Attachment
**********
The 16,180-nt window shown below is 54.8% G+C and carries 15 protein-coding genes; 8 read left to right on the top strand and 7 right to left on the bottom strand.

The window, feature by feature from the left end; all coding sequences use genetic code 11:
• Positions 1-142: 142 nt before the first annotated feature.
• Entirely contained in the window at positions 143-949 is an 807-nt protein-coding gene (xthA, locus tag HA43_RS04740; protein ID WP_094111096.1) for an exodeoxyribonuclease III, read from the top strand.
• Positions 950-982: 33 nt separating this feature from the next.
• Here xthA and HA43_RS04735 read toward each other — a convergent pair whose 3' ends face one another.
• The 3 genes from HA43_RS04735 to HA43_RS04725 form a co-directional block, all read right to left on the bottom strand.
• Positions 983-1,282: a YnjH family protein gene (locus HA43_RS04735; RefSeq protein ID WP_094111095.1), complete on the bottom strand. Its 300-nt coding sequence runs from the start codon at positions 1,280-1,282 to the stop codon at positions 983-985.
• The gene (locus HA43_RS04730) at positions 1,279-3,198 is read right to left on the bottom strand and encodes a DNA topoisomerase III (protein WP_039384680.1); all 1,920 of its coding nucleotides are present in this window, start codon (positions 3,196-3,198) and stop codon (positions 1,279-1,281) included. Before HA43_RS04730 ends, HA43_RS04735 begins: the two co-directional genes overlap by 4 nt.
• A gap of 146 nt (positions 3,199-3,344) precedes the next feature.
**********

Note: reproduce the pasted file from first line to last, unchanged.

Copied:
The 16,180-nt window shown below is 54.8% G+C and carries 15 protein-coding genes; 8 read left to right on the top strand and 7 right to left on the bottom strand.

The window, feature by feature from the left end; all coding sequences use genetic code 11:
• Positions 1-142: 142 nt before the first annotated feature.
• Entirely contained in the window at positions 143-949 is an 807-nt protein-coding gene (xthA, locus tag HA43_RS04740; protein ID WP_094111096.1) for an exodeoxyribonuclease III, read from the top strand.
• Positions 950-982: 33 nt separating this feature from the next.
• Here xthA and HA43_RS04735 read toward each other — a convergent pair whose 3' ends face one another.
• The 3 genes from HA43_RS04735 to HA43_RS04725 form a co-directional block, all read right to left on the bottom strand.
• Positions 983-1,282: a YnjH family protein gene (locus HA43_RS04735; RefSeq protein ID WP_094111095.1), complete on the bottom strand. Its 300-nt coding sequence runs from the start codon at positions 1,280-1,282 to the stop codon at positions 983-985.
• The gene (locus HA43_RS04730) at positions 1,279-3,198 is read right to left on the bottom strand and encodes a DNA topoisomerase III (protein WP_039384680.1); all 1,920 of its coding nucleotides are present in this window, start codon (positions 3,196-3,198) and stop codon (positions 1,279-1,281) included. Before HA43_RS04730 ends, HA43_RS04735 begins: the two co-directional genes overlap by 4 nt.
• A gap of 146 nt (positions 3,199-3,344) precedes the next feature.